“You need that community of world-class athletes so that the world can see them and just how outstanding the big champions are. It’s not about them beating you and me – it’s about how they beat and face the challenge of the great athletes they’re competing with but with their long-term welfare, their development, their interests, their personalities and, yes, pensions, all considered.”

Beyond the coronavirus crisis, the ISL is planning a northern winter season for its short-course events. Yesterday, in a Swimming World exclusive, the World Swimming Coaches Association, urged FINA, the international swimming federation, to hand the northern winter to the ISL and work in partnership with the League.

Grigorishin noted the current state of play when he said:

“We’re still in litigation process in the United States and we’re negotiating with them through lawyers. We’ve won the case but now we’re waiting for some final court decision or settlement with FINA. We’re not against FINA in principle, we’re against a monopoly and against FINA’s approach to organising competitions and treating athletes. We’re not against an organisation that can regulate the sport.”

The letter to ISL Swimmers in Full:

Dear Athletes,

As you all already know, the entire world is going through undeniable challenges in relation to COVID-19 with the ISL being no exception.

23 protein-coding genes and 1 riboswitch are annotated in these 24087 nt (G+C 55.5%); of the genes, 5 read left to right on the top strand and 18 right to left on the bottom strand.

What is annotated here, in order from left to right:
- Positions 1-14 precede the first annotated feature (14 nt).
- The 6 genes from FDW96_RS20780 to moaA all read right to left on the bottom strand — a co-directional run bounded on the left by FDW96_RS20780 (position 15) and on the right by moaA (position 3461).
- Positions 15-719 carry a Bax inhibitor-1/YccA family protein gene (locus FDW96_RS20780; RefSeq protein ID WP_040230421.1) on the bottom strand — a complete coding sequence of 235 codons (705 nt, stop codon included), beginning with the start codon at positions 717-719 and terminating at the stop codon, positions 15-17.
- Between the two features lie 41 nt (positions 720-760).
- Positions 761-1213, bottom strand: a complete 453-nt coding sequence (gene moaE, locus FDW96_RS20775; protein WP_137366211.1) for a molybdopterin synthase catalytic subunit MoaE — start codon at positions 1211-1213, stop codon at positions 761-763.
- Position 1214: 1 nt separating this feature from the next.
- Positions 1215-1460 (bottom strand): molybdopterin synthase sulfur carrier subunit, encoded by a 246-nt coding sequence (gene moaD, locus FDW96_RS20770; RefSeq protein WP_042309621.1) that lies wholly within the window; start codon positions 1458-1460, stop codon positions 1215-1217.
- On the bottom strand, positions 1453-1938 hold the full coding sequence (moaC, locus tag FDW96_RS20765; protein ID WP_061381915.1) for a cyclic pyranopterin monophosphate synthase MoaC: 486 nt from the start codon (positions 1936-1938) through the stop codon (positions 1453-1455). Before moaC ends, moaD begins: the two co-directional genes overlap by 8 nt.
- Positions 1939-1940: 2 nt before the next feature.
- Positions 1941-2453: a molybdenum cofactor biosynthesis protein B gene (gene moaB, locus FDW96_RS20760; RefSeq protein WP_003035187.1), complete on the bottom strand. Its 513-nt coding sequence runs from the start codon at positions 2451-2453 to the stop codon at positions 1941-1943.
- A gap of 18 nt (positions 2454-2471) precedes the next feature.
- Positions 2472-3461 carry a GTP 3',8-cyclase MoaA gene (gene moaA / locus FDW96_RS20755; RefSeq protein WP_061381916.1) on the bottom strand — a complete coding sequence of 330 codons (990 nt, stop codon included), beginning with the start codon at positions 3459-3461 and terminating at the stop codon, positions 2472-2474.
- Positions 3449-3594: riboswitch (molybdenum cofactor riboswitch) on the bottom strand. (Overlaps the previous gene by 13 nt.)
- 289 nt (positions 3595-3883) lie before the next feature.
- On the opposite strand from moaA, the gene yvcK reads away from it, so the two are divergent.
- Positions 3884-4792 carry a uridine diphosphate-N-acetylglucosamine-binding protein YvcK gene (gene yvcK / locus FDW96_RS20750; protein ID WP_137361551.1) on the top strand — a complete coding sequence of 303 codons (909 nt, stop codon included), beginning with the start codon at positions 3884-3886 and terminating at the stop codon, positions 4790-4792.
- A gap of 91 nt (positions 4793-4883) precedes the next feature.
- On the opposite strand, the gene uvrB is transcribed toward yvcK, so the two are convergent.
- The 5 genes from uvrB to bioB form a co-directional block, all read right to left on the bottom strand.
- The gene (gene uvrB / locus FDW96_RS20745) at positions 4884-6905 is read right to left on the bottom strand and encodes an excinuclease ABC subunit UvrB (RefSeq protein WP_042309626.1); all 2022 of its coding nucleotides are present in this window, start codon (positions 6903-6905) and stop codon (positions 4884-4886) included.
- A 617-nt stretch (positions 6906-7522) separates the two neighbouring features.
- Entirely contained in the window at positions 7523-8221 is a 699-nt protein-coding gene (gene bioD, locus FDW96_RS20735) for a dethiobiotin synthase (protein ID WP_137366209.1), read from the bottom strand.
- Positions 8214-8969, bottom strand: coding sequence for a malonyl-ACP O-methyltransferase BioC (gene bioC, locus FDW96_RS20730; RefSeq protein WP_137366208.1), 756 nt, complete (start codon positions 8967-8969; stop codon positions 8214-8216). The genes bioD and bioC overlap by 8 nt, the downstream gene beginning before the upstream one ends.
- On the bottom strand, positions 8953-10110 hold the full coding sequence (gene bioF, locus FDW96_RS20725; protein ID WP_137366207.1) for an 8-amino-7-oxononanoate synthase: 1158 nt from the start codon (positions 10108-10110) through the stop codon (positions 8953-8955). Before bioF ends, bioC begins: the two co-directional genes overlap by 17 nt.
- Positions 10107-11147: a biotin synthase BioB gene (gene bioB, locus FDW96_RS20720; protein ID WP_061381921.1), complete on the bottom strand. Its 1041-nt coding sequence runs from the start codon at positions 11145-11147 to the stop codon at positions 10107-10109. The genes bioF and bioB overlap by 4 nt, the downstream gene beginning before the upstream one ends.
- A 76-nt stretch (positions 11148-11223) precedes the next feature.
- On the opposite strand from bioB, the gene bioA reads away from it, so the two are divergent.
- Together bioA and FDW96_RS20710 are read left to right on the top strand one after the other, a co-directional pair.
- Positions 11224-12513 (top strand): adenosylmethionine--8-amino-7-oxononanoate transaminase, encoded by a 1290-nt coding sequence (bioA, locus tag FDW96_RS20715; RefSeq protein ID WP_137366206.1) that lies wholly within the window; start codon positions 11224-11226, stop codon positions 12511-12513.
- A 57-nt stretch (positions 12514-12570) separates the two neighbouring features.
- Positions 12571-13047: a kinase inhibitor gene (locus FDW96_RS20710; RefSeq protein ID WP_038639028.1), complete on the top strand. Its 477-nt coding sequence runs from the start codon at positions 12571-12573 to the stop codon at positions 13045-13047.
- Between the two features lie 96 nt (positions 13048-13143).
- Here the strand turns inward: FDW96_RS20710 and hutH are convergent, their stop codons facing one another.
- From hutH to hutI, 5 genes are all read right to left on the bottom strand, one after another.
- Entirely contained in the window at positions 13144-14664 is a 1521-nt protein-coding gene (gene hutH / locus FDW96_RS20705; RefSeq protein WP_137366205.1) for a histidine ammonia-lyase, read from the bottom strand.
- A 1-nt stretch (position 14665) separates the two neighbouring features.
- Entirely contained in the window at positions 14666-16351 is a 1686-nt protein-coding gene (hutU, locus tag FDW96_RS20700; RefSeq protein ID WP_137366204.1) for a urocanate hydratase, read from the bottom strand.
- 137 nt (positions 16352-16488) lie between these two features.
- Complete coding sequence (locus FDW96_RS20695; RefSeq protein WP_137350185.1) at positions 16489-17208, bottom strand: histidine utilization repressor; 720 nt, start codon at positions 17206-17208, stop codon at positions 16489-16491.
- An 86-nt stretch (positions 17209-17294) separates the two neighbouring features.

We believe the athletes of ISL are its main asset and considers all of them as partners. To acknowledge this, we have decided to provide support for our athletes in 2020-2021 by implementing the ‘ISL Solidarity Program’ during which the ISL will organize a radical swimming event unprecedented in swimming history.

Through the ISL Solidarity Program each athlete that has signed or will sign a contract with an ISL Club will receive an equal amount of money per month, starting 1st September 2020 until 1st July 2021. This financial grant shall assist the swimmers during these challenging times to prepare for major events in 2021 and a full ISL season in 2021/22.

We strongly believe that the International Swimming League is the future of competitive swimming, and our program for 2020-2021 takes into consideration feedback from our athletes and coaches and respects the need for a full training preparation before summer 2021. As part of our initiative, ISL will organize later in 2020 an innovative training and competition experience for athletes and coaches for a duration of 4-5 weeks.

We propose to host all athletes in one location in a world-class facility and cover all associated expenses. All athletes involved will have the opportunity to be accompanied by their home coach.

During this period, scheduled from 14 October to 17 November, ISL will organize a commercial tournament in its revolutionary club format and add an exciting new reality concept to the production. The global exposure of this event will furthermore enhance the athletes’ profiles and increase the popularity of our sport. We strongly believe that this event, never before seen in swimming history, will serve as a demonstration of solidarity, humanity and unity of the swimming community to the entire world.

We are all in this together,

ISL